If you want the task not to interfere with your work, you can set it to run only when the computer is idle. Check the box that says "Start the task only if the computer is idle for" and choose one of the available time periods. From the time you have set the task to start, you can choose to wait for the computer to switch into an idle state for a certain period of time or you can select Don't wait for idle. When the computer is no longer in idle state, you can decide to stop the task or restart it if the idle state resumes. As a possible usage scenario, these idle options are useful when you know that your task might require a lot of system resources in order to run. Setting them to run when your PC or device is idle means that you will not be bothered by programs working slowly because of this task eating up most of your computer's resources.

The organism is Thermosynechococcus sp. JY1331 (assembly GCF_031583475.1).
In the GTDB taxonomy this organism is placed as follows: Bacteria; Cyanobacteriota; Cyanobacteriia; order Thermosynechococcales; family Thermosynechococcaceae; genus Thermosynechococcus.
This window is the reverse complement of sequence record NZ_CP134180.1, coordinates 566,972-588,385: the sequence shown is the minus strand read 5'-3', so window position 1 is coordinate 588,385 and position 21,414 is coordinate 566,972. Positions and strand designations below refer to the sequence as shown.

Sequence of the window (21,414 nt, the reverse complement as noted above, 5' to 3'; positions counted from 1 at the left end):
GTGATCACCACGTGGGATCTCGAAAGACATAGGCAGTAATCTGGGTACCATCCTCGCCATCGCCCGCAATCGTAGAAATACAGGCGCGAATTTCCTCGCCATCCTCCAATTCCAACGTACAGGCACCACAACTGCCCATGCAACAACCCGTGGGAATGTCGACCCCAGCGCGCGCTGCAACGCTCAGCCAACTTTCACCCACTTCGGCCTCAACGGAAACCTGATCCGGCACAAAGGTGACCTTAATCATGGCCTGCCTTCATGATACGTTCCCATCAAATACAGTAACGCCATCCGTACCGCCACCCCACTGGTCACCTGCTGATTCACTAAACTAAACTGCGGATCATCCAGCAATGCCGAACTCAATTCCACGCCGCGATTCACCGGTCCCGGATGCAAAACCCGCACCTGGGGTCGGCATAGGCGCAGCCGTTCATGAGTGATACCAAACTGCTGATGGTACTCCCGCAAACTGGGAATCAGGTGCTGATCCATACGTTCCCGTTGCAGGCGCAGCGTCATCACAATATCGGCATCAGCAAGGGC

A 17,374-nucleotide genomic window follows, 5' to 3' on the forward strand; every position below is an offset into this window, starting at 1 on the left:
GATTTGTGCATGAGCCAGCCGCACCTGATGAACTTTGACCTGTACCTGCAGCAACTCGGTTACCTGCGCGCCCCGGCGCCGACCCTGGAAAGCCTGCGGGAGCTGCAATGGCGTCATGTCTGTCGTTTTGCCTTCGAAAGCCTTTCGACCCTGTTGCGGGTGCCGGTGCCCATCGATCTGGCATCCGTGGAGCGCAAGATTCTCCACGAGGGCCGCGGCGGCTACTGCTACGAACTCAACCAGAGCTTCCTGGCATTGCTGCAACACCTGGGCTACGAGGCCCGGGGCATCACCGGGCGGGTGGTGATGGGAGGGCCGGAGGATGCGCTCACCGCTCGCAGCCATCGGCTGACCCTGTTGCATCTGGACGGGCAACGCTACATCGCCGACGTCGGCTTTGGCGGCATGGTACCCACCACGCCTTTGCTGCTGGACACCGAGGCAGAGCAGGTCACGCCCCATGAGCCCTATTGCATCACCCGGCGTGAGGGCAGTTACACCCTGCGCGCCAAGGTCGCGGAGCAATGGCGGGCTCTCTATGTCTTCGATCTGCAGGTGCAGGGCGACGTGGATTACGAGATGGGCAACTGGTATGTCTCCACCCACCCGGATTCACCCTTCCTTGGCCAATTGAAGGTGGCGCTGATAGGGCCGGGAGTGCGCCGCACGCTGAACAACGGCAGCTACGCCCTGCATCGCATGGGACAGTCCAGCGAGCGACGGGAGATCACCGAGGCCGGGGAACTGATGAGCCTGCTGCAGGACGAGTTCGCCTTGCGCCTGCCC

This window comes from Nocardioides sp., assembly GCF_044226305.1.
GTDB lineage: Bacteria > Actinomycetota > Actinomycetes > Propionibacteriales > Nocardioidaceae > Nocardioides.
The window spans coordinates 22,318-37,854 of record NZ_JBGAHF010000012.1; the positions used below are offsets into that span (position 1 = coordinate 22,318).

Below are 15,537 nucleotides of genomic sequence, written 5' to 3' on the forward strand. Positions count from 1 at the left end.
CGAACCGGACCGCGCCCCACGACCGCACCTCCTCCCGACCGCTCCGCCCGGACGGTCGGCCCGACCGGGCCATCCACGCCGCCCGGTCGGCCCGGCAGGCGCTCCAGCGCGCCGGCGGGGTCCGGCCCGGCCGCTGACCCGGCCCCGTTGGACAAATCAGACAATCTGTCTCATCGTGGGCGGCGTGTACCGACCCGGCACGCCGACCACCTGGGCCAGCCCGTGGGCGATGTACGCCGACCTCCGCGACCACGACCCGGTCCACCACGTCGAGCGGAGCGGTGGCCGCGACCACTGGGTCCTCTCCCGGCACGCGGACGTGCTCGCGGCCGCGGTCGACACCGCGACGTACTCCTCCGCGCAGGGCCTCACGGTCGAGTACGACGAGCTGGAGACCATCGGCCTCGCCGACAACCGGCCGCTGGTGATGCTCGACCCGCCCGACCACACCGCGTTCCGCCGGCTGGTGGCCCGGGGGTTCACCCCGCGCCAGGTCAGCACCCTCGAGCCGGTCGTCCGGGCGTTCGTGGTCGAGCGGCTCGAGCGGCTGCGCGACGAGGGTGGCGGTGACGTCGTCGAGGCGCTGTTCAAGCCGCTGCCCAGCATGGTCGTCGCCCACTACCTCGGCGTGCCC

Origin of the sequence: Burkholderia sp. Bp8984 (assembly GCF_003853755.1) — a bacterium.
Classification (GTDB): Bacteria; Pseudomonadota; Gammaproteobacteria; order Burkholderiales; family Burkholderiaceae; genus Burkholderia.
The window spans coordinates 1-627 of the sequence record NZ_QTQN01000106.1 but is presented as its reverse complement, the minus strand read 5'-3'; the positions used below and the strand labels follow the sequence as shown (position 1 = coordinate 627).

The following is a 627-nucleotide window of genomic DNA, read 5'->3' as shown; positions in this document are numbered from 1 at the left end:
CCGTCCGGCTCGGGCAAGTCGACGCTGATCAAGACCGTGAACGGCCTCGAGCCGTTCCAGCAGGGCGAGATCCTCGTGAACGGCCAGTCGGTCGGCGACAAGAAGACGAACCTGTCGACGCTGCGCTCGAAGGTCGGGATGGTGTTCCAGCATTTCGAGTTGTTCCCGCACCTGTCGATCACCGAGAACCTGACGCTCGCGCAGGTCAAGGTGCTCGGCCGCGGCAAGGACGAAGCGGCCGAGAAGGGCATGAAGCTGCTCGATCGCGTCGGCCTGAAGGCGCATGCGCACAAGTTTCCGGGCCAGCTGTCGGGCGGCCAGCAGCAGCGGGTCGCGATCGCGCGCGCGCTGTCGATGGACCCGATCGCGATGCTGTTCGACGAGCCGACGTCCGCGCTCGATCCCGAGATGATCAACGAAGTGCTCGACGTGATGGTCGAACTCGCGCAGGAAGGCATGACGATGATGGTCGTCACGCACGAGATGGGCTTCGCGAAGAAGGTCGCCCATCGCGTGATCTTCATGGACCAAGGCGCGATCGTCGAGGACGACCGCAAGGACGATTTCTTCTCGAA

Since a task might run for a long time, the Task Scheduler allows you to condition the task so that it starts only when the computer is on AC power, and to stop the task if you switch to battery power. If your computer is in sleep mode and it is the time to run the task, you can set the computer to wake up and run the task.

If you know that you need a specific network connection for running the task, check the box that says "Start only if the following network connection is available" and choose the connection that you are interested in.

How to Set the Failure Behavior of a Task

Task Scheduler allows you to make settings which come in handy in special scenarios such as the failure of the task or when the running task does not end when requested. Go to the Settings tab in the Create Task wizard.